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Bolingbroke, Northumberland, and York are outside Flint Castle talking about the news that King Richard has returned to England.
Northumberland refers to King Richard as "Richard," omitting his title (oops!). York tells him it would be more respectful to refer to him as King Richard.
Northumberland says "my bad" and explains that he was just trying to save time.
York says there was a time when that kind of time-saving would have cost him his life. (And yes, the word "time" really shows up a lot in this conversation. What's up with that? Is Shakespeare telling us that Richard's time is about to run out?)
Bolingbroke tells York not to worry; it was an innocent mistake and doesn't mean anything. York warns Bolingbroke not to push his luck.
Henry Percy comes in to announce that the castle won't yield. It turns out King Richard is inside, with Aumerle, Salisbury, Scrope and a religious man.
Bolingbroke tells Northumberland to go to the castle and give the king a message. It sounds like this: "Hey Richard, I'm back in England and hope we can get together for coffee. I'd like to talk to you about revoking my banishment and giving me back all the land you stole from me when my dad died. I'll even get on my knees and kiss your ring, so long as you come out of the castle peacefully. If not, I've got this giant army here with me and I'm not afraid to use it. Your Friend, Henry Bolingbroke, Duke of Lancaster.)
Northumberland doesn't mind doing Henry's dirty work. He goes off to deliver the message.
King Richard comes out and stands on the castle's walls with Carlisle, Scrope, and Salisbury.
Bolingbroke looks up and says Richard looks the same way the "sun" does when it's about to get smothered up by a bunch of clouds. (Translation: Richard's not going to be king much longer. Go to "Symbols" for more about all this Richard being like the sun business.)
Richard yells at Northumberland for not kneeling in his presence. Unless he can show that the hand of God has dismissed him from the throne, he's still king, and no other man can hold the scepter without being a thief or a usurper (someone who takes the throne illegally).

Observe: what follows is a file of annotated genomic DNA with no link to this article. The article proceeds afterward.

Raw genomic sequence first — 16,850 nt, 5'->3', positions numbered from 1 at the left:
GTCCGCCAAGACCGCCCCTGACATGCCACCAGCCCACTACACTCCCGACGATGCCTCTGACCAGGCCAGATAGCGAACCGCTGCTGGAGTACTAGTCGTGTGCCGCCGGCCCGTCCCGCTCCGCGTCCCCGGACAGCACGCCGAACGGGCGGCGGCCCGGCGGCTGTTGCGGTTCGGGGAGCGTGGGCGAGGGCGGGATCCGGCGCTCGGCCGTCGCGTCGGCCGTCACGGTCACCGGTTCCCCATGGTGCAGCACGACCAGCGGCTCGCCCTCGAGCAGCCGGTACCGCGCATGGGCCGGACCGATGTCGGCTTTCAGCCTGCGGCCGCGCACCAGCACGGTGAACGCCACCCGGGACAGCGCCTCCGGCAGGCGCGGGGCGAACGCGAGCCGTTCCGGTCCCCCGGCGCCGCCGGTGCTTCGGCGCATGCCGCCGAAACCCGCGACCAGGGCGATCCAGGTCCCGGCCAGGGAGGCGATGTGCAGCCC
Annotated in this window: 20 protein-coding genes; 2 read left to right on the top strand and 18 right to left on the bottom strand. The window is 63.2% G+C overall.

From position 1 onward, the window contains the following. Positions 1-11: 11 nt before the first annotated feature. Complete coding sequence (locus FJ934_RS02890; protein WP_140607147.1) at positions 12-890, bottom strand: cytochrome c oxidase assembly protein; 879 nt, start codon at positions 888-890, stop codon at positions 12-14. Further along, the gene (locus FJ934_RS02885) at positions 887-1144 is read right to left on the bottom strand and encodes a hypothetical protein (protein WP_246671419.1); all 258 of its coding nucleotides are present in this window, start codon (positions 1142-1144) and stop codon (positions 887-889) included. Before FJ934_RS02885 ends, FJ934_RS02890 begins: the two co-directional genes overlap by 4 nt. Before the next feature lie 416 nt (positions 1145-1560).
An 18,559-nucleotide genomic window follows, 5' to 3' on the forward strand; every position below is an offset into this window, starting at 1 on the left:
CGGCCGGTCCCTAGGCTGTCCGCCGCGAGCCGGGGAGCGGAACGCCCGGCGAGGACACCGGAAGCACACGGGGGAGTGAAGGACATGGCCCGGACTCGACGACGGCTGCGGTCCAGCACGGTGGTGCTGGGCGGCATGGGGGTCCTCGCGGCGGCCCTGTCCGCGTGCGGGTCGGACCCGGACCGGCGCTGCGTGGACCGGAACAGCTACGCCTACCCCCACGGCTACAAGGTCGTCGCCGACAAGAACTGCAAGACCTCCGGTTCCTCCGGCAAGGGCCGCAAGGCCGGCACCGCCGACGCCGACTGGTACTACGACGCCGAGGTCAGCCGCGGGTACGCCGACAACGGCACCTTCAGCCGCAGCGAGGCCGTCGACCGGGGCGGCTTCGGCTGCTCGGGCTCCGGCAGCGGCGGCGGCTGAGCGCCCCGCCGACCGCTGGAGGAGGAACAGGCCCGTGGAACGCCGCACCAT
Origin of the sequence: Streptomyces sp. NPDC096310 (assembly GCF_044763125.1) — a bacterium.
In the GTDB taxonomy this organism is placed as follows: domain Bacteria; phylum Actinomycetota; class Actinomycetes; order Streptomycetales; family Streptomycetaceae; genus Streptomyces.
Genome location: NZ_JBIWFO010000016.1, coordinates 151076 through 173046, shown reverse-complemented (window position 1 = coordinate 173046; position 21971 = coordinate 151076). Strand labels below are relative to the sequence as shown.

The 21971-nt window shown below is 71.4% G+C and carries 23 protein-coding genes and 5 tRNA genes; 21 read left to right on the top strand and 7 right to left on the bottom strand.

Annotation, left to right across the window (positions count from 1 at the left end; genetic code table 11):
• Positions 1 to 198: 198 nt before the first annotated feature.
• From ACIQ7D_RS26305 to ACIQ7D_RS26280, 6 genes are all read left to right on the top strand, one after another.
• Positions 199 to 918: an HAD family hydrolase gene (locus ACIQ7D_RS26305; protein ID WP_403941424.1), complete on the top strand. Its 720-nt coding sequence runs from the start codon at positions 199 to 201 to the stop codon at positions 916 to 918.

Gaining steam, Richard tells Northumberland that God is gathering "armies of pestilence" on his behalf that will punish his children's children for this insult to the crown. He says to tell Bolingbroke that every step he takes is an act of treason, and that his coming is an act of war.
Northumberland kneels and says that Bolingbroke swears on his dad's and grandfather's graves that he's only come to get his land back and to end his exile – he's definitely not trying to steal Richard's crown.
King Richard agrees immediately to these terms but makes it clear that he's not happy about it.
Northumberland goes back to Henry with the king's message.
Meanwhile, Richard says, "O God, O God" and that he wishes he never banished Bolingbroke to begin with. Then Richard starts talking about himself in the third person and says he should just give up his "large kingdom for a little grave."
Richard imagines being buried on the "King's highway," where suicides were buried, and which common people walk on every day.
Northumberland comes back to Richard and Richard sarcastically asks, "What says King Bolingbroke?" Apparently Bolingbroke wants to chat with Richard face to face.
Richard goes down to meet him and reflects on how he's going down in the world as well: a king obeying a traitor's orders.
They meet. Bolingbroke gets on his knees, and Richard says he should get up and stop pretending he's not here to take the throne.
Bolingbroke repeats that he's only come for what is his. Richard says Bolingbroke can have anything he wants. After all, Bolingbroke's got a giant army and enough power to take whatever he wants.
Bolingbroke pretends that he won't take anything Richard doesn't willingly give him.
Richard reaches out to his uncle, York, who is weeping, and asks him to dry his eyes, since tears will do no good. He tells Bolingbroke that although he is not his father, Bolingbroke is nevertheless his heir, and he'll willingly give him whatever he wants. (In other words, Richard has given up his power without a fight and recognizes Henry as the next King of England.)